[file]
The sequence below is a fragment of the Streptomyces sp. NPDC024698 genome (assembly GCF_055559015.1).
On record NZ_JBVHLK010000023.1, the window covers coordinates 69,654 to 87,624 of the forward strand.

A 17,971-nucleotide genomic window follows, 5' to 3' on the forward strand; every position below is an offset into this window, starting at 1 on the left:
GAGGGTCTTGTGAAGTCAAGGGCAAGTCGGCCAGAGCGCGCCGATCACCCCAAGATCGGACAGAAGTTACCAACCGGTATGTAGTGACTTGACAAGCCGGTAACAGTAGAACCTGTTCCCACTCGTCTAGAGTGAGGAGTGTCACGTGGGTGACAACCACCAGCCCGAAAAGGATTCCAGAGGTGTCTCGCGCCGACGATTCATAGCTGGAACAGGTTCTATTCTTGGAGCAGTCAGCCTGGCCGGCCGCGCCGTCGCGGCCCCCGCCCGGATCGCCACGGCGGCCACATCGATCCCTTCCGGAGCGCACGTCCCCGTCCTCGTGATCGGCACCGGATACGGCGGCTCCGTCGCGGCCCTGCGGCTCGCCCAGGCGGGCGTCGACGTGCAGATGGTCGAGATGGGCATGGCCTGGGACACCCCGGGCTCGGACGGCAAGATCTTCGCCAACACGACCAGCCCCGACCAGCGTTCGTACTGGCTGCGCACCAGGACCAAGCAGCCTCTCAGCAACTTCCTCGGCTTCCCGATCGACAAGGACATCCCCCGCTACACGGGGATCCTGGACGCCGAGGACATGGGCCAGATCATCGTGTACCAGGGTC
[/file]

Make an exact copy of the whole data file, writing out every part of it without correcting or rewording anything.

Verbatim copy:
The sequence below is a fragment of the Streptomyces sp. NPDC024698 genome (assembly GCF_055559015.1).
On record NZ_JBVHLK010000023.1, the window covers coordinates 69,654 to 87,624 of the forward strand.

A 17,971-nucleotide genomic window follows, 5' to 3' on the forward strand; every position below is an offset into this window, starting at 1 on the left:
GAGGGTCTTGTGAAGTCAAGGGCAAGTCGGCCAGAGCGCGCCGATCACCCCAAGATCGGACAGAAGTTACCAACCGGTATGTAGTGACTTGACAAGCCGGTAACAGTAGAACCTGTTCCCACTCGTCTAGAGTGAGGAGTGTCACGTGGGTGACAACCACCAGCCCGAAAAGGATTCCAGAGGTGTCTCGCGCCGACGATTCATAGCTGGAACAGGTTCTATTCTTGGAGCAGTCAGCCTGGCCGGCCGCGCCGTCGCGGCCCCCGCCCGGATCGCCACGGCGGCCACATCGATCCCTTCCGGAGCGCACGTCCCCGTCCTCGTGATCGGCACCGGATACGGCGGCTCCGTCGCGGCCCTGCGGCTCGCCCAGGCGGGCGTCGACGTGCAGATGGTCGAGATGGGCATGGCCTGGGACACCCCGGGCTCGGACGGCAAGATCTTCGCCAACACGACCAGCCCCGACCAGCGTTCGTACTGGCTGCGCACCAGGACCAAGCAGCCTCTCAGCAACTTCCTCGGCTTCCCGATCGACAAGGACATCCCCCGCTACACGGGGATCCTGGACGCCGAGGACATGGGCCAGATCATCGTGTACCAGGGTC